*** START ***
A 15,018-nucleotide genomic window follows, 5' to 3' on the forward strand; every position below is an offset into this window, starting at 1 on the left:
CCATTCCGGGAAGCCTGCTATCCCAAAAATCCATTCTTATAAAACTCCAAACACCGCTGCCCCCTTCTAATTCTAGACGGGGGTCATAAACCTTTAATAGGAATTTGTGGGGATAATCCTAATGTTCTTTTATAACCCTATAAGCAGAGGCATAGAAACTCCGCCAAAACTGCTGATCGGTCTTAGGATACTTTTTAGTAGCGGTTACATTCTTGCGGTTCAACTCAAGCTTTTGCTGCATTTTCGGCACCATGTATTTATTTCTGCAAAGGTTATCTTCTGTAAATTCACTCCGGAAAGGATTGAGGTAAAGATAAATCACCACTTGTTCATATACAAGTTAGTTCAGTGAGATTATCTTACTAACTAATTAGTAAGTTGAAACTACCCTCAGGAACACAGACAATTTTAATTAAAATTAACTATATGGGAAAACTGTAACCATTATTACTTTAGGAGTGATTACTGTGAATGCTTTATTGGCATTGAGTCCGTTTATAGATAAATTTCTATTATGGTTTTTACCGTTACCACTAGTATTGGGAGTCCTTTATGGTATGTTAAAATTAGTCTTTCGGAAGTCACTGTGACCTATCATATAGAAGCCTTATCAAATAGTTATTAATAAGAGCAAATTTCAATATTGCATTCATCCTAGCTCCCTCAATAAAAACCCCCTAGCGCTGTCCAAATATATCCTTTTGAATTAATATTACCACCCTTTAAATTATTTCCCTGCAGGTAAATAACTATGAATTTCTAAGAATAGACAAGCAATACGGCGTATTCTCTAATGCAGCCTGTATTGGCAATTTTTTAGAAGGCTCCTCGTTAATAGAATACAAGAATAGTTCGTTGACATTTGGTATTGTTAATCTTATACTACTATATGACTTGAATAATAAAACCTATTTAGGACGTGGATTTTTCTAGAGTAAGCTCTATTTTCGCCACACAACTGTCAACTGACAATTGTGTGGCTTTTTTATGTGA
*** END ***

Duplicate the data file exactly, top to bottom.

A 15,018-nucleotide genomic window follows, 5' to 3' on the forward strand; every position below is an offset into this window, starting at 1 on the left:
CCATTCCGGGAAGCCTGCTATCCCAAAAATCCATTCTTATAAAACTCCAAACACCGCTGCCCCCTTCTAATTCTAGACGGGGGTCATAAACCTTTAATAGGAATTTGTGGGGATAATCCTAATGTTCTTTTATAACCCTATAAGCAGAGGCATAGAAACTCCGCCAAAACTGCTGATCGGTCTTAGGATACTTTTTAGTAGCGGTTACATTCTTGCGGTTCAACTCAAGCTTTTGCTGCATTTTCGGCACCATGTATTTATTTCTGCAAAGGTTATCTTCTGTAAATTCACTCCGGAAAGGATTGAGGTAAAGATAAATCACCACTTGTTCATATACAAGTTAGTTCAGTGAGATTATCTTACTAACTAATTAGTAAGTTGAAACTACCCTCAGGAACACAGACAATTTTAATTAAAATTAACTATATGGGAAAACTGTAACCATTATTACTTTAGGAGTGATTACTGTGAATGCTTTATTGGCATTGAGTCCGTTTATAGATAAATTTCTATTATGGTTTTTACCGTTACCACTAGTATTGGGAGTCCTTTATGGTATGTTAAAATTAGTCTTTCGGAAGTCACTGTGACCTATCATATAGAAGCCTTATCAAATAGTTATTAATAAGAGCAAATTTCAATATTGCATTCATCCTAGCTCCCTCAATAAAAACCCCCTAGCGCTGTCCAAATATATCCTTTTGAATTAATATTACCACCCTTTAAATTATTTCCCTGCAGGTAAATAACTATGAATTTCTAAGAATAGACAAGCAATACGGCGTATTCTCTAATGCAGCCTGTATTGGCAATTTTTTAGAAGGCTCCTCGTTAATAGAATACAAGAATAGTTCGTTGACATTTGGTATTGTTAATCTTATACTACTATATGACTTGAATAATAAAACCTATTTAGGACGTGGATTTTTCTAGAGTAAGCTCTATTTTCGCCACACAACTGTCAACTGACAATTGTGTGGCTTTTTTATGTGA